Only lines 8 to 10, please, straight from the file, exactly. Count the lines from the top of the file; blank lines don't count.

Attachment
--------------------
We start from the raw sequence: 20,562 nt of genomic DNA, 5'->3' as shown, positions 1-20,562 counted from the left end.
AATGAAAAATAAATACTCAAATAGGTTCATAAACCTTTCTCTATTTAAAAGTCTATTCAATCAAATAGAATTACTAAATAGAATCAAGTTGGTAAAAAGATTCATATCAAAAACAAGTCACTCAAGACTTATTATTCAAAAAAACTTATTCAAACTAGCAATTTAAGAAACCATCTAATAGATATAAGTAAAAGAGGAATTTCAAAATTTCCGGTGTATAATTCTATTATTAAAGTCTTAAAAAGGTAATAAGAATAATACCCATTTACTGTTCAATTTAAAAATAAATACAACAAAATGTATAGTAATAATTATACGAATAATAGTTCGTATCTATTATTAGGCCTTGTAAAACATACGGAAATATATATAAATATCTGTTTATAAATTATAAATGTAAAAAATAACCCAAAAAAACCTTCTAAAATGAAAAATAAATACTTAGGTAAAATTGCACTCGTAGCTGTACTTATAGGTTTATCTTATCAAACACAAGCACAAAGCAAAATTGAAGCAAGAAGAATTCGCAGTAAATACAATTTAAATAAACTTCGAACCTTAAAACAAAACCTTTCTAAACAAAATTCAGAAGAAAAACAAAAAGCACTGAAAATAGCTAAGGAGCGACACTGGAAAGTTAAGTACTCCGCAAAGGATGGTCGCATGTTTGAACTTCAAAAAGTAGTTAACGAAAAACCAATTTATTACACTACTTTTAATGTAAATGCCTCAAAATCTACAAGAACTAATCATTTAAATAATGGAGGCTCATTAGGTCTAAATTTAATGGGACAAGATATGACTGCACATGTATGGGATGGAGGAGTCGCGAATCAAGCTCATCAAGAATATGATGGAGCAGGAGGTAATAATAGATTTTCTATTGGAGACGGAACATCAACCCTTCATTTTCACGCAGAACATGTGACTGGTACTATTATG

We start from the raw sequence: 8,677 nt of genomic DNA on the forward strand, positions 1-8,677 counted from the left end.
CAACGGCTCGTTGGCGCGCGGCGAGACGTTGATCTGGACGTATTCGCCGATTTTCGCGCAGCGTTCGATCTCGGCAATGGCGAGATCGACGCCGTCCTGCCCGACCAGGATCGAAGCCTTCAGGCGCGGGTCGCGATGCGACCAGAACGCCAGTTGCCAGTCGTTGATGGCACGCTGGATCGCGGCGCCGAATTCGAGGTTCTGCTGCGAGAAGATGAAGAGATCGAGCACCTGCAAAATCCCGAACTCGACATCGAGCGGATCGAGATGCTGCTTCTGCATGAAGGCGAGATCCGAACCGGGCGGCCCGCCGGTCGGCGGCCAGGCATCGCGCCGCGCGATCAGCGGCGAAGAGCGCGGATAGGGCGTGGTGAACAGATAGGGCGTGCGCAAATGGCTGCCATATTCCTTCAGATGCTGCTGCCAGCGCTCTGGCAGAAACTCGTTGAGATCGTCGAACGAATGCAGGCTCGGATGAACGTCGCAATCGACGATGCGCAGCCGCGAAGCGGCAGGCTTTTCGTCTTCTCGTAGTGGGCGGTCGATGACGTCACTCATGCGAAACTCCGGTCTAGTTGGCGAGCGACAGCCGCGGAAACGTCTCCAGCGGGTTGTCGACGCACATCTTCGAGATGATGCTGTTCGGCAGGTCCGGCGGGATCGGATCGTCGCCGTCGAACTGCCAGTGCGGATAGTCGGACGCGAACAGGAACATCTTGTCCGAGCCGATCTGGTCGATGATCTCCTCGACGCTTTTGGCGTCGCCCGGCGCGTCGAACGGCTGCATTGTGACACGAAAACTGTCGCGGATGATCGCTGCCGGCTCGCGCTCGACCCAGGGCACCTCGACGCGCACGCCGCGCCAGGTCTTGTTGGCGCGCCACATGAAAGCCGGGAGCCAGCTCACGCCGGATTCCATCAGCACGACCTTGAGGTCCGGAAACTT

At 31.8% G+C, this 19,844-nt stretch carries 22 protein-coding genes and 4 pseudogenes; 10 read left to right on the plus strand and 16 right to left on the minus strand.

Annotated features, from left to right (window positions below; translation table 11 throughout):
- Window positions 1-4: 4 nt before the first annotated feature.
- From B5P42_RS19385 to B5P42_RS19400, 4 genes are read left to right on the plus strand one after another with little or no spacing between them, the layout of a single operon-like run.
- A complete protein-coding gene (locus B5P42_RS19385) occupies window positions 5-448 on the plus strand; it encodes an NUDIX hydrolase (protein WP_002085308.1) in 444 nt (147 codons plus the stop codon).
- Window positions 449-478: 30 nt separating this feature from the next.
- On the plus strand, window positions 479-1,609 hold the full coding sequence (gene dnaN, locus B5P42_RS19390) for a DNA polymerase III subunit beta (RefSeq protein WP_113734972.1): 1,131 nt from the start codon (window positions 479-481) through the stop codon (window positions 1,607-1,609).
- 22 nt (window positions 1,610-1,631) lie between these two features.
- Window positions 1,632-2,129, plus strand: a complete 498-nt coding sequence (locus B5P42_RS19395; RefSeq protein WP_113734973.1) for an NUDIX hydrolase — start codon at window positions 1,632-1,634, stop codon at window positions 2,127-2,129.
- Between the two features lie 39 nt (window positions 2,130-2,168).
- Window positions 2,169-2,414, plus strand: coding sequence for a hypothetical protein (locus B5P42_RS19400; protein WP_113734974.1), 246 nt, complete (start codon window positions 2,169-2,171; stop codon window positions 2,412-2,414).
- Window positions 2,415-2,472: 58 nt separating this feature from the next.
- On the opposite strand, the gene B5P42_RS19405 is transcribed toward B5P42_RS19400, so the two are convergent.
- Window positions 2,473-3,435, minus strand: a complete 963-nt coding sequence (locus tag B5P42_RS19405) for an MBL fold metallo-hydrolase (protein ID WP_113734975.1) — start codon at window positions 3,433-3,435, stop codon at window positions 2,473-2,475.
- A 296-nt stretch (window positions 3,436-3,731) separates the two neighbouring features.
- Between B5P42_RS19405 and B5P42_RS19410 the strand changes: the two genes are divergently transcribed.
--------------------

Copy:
- From B5P42_RS19385 to B5P42_RS19400, 4 genes are read left to right on the plus strand one after another with little or no spacing between them, the layout of a single operon-like run.
- A complete protein-coding gene (locus B5P42_RS19385) occupies window positions 5-448 on the plus strand; it encodes an NUDIX hydrolase (protein WP_002085308.1) in 444 nt (147 codons plus the stop codon).
- Window positions 449-478: 30 nt separating this feature from the next.